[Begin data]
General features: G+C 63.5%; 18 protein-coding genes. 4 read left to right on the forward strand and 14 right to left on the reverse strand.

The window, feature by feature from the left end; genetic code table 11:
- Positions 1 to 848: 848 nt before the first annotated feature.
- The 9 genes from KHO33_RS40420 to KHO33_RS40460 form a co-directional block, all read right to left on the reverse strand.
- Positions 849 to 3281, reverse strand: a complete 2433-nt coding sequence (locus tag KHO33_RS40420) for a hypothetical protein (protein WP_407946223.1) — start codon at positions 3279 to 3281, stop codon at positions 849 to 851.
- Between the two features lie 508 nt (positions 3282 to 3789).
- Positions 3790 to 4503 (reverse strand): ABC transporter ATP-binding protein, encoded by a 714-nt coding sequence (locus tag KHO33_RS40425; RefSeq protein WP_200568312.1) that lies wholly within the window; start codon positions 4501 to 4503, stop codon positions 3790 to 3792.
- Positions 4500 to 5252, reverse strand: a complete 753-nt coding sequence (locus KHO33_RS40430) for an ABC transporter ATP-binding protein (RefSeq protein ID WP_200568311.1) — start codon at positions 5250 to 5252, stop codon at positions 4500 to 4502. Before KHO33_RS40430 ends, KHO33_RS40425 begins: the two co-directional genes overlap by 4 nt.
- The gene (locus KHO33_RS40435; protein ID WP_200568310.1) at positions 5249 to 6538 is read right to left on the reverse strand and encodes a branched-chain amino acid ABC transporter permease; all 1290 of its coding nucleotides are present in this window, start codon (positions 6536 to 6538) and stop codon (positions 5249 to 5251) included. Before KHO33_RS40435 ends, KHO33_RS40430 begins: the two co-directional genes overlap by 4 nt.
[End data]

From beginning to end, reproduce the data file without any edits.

General features: G+C 63.5%; 18 protein-coding genes. 4 read left to right on the forward strand and 14 right to left on the reverse strand.

The window, feature by feature from the left end; genetic code table 11:
- Positions 1 to 848: 848 nt before the first annotated feature.
- The 9 genes from KHO33_RS40420 to KHO33_RS40460 form a co-directional block, all read right to left on the reverse strand.
- Positions 849 to 3281, reverse strand: a complete 2433-nt coding sequence (locus tag KHO33_RS40420) for a hypothetical protein (protein WP_407946223.1) — start codon at positions 3279 to 3281, stop codon at positions 849 to 851.
- Between the two features lie 508 nt (positions 3282 to 3789).
- Positions 3790 to 4503 (reverse strand): ABC transporter ATP-binding protein, encoded by a 714-nt coding sequence (locus tag KHO33_RS40425; RefSeq protein WP_200568312.1) that lies wholly within the window; start codon positions 4501 to 4503, stop codon positions 3790 to 3792.
- Positions 4500 to 5252, reverse strand: a complete 753-nt coding sequence (locus KHO33_RS40430) for an ABC transporter ATP-binding protein (RefSeq protein ID WP_200568311.1) — start codon at positions 5250 to 5252, stop codon at positions 4500 to 4502. Before KHO33_RS40430 ends, KHO33_RS40425 begins: the two co-directional genes overlap by 4 nt.
- The gene (locus KHO33_RS40435; protein ID WP_200568310.1) at positions 5249 to 6538 is read right to left on the reverse strand and encodes a branched-chain amino acid ABC transporter permease; all 1290 of its coding nucleotides are present in this window, start codon (positions 6536 to 6538) and stop codon (positions 5249 to 5251) included. Before KHO33_RS40435 ends, KHO33_RS40430 begins: the two co-directional genes overlap by 4 nt.